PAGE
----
Turning the garage into more of an official gym and they can shower and shove their smelliest straight into the machine then too.

SpearmintTea Thu 27-Apr-17 10:58:20

Good to know that I probably wouldn't miss a sink in the utility room.

qwertytrewq I thought about stacking the washer and dryer, but if we keep them below a worktop we can have drying space above it.

I think DH is warming to having a shower in there - he mentioned this morning that it would be handy for when we're all going out somewhere together...

TinklyLittleLaugh Thu 27-Apr-17 11:04:48

I have a couple of fell runners and football players. A downstairs shower would be great. I would stack your washer and dryer, maybe get one of those dryers on a pulley fixed to the ceiling if you need to save space. A decent sink can double for laundry and handwashing.

SpearmintTea Thu 27-Apr-17 11:05:50

Silenceoftheprams I think we need to keep the utility out of the toilet or we could guarantee that someone would need a vital piece of clothing from the dryer whilst someone else was in there. There's a chimney breast at one side which would limit how far over the door could go, so the appliances would be tucked away one side of the path through to the garage and the toilet/shower room the other side.

MrsNuckyThompson Thu 27-Apr-17 11:09:46

Can't you stack the washer and drier one on top of the other?

Agree you don't need a downstairs shower. Who's it for??

Agree a utility sink (or 'dirty sink' as I think of it) is a useful thing.

TinklyLittleLaugh Thu 27-Apr-17 11:15:50

We need a diagram grin

MajesticWhine Thu 27-Apr-17 11:51:39

I also demand a diagramsmile

SpearmintTea Fri 28-Apr-17 09:59:56

Here's a quick sketch, not to scale, but with the important measurements included. The width is obviously fixed, the depth we can adjust but are keen not to take too much off the garage.

mousehouse123 Fri 28-Apr-17 12:30:13

I'd say it's crying out for a pocket door or two. If you're going to be knocking through from the kitchen into the utility, you could put one in there to save having a door opening inwards in the kitchen. If you put one in the partition between the utility and the shower room, you may be able to include a shower within a smaller room and perhaps create a dumping ground/coats and shoes area in the utility corridor.

I would have a sink in the utility if possible. Really useful for washing mucky stuff.

Appleby39 Fri 28-Apr-17 13:08:53

If your family would benefit from a shower downstairs then i'd seriously think about having one put in. If space is a problem then i'd think about maybe changing the washing machine to a duel washer dryer and then put your solo dryer in the garage. This would mean you'd have the benefit of extra floor/wall space together with the benefit of an in house dryer and an extra dryer for your higher load days.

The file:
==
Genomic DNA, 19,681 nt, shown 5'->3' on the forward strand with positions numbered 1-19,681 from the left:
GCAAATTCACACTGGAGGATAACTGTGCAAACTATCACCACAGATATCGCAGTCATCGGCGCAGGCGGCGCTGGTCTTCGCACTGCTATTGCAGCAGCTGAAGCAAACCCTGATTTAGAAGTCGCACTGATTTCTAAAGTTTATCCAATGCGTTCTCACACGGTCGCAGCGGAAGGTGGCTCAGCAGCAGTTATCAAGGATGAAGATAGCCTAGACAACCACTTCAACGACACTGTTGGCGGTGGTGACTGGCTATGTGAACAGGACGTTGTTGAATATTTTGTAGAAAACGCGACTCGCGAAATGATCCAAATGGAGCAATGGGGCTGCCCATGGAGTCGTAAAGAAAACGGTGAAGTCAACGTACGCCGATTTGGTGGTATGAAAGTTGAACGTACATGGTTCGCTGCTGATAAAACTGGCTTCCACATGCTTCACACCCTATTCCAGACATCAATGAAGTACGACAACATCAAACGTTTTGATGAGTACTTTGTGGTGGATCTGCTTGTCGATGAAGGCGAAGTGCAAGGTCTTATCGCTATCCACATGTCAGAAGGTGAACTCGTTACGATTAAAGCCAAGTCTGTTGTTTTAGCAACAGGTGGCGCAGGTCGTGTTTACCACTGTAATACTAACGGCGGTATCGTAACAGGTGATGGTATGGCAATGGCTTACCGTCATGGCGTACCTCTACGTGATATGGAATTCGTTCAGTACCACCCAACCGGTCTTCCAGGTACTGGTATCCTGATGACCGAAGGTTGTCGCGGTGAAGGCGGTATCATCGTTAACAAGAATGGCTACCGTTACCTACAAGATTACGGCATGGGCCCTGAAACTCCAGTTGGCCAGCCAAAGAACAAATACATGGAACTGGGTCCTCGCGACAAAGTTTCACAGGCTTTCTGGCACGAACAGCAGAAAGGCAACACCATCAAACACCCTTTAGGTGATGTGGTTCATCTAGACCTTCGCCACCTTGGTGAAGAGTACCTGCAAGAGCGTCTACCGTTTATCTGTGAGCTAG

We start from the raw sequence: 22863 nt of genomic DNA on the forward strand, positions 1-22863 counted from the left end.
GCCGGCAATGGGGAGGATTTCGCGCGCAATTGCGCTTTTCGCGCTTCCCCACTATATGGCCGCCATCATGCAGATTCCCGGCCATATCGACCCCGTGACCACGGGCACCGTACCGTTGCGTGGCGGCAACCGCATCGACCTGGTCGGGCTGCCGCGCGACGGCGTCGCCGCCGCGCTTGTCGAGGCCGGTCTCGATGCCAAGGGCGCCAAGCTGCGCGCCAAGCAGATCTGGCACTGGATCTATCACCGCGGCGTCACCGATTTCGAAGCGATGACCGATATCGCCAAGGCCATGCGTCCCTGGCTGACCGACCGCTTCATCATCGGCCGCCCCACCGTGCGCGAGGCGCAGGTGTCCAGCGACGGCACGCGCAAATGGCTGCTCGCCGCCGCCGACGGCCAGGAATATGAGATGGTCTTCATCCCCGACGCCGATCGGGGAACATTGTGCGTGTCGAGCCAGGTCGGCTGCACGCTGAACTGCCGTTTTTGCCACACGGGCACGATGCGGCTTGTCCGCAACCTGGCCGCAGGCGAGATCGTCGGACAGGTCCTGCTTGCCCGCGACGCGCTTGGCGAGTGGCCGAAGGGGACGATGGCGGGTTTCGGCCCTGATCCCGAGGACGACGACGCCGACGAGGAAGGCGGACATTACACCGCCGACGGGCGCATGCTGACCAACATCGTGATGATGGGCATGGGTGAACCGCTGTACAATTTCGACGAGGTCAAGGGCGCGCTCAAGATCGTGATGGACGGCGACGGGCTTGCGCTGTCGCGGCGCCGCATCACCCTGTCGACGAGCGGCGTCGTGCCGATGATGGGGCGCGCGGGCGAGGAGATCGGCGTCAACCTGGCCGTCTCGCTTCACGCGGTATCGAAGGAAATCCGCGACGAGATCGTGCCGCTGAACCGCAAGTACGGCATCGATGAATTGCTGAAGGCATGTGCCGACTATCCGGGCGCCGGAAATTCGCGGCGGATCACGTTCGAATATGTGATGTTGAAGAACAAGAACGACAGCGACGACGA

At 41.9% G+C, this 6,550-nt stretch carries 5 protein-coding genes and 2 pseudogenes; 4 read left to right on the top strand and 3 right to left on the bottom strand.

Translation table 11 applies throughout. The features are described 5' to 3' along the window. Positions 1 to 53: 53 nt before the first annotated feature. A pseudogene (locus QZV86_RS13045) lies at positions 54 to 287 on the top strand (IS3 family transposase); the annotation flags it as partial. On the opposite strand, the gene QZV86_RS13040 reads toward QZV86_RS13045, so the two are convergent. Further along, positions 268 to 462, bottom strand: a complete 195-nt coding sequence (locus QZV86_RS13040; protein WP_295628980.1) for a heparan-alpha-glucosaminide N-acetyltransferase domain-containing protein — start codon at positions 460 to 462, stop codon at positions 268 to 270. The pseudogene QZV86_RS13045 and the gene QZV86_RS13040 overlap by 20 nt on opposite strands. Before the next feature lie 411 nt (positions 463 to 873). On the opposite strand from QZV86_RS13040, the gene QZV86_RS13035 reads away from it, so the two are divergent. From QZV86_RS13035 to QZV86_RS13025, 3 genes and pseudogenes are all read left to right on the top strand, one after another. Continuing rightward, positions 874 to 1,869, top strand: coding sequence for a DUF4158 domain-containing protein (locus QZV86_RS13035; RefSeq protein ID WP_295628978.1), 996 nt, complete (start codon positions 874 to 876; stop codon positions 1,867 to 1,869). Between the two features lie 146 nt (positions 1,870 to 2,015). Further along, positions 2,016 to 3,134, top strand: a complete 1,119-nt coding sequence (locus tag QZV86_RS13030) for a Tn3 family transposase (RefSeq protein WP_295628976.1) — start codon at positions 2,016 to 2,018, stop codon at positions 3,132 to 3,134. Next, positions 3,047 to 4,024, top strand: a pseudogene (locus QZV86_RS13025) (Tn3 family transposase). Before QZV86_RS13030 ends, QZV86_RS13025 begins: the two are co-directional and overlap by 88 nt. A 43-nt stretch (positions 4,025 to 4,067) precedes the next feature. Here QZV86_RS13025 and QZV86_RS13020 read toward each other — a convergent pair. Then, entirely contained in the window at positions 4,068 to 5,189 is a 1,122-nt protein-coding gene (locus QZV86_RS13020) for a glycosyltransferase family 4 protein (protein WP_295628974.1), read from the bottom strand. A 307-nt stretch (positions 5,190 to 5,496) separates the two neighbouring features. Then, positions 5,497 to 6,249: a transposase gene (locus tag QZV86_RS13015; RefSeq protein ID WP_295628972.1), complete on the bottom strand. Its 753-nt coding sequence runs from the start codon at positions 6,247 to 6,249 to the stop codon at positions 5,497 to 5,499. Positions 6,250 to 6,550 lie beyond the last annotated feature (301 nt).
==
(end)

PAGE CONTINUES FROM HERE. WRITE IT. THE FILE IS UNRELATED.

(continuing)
SpearmintTea Sat 29-Apr-17 14:59:47

I like the idea of a pocket door mousehouse123, I think that could make a difference between the utility and the shower room! I'm not sure it's feasible for the door to the kitchen. The only thing I can't figure out is how a pocket door would lock. I'd prefer something that could be unlocked from the other side in an emergency, so the obvious hook on the inside to hook onto the wall wouldn't work.

Appleby if only that were feasible. The builder suggested a washer dryer to DH and he had a good laugh at the idea. We have a 9kg washer and it's normal to do 2 or 3 loads back to back, so nothing would get dry. They're all high load days when we're in. I have a dirty family I guess

allegretto Sat 29-Apr-17 15:07:54

Our tiny bathroom has a washing machine and will soon have a stacked dryer. You dont need much space. You can have a sliding door with a proper lock.

allegretto Sat 29-Apr-17 15:09:20

Also if someone needs something they just walk in our house!

PoshPenny Sat 29-Apr-17 15:14:09

I would stack the dryer on top of the washing machine and have a utility sink in the space saved. As you've got the downstairs bedroom, then I would seriously consider putting in a shower as well as the loo and washbasin.

mousehouse123 Sat 29-Apr-17 21:17:37

When we ordered our pocket doors, you could just specify a normal handle or a lock. We've got locks on some of ours and they have a slot on the outside (a bit like a public toilet) so that you can turn it from the outside in an emergency.

It may be feasible to put one in the kitchen doorway. You essentially need to knock through a hole twice as big as the doorway and then you end up building a hollow stud which is plasterboarded to cover the 'pocket'. That may be more work than you want to do. Only thing is, you can't hang much off the wall where the pocket is as you're only going into plasterboard/stud so wouldn't work if, for example, you wanted to hang wall cupboards off that part of the kitchen wall.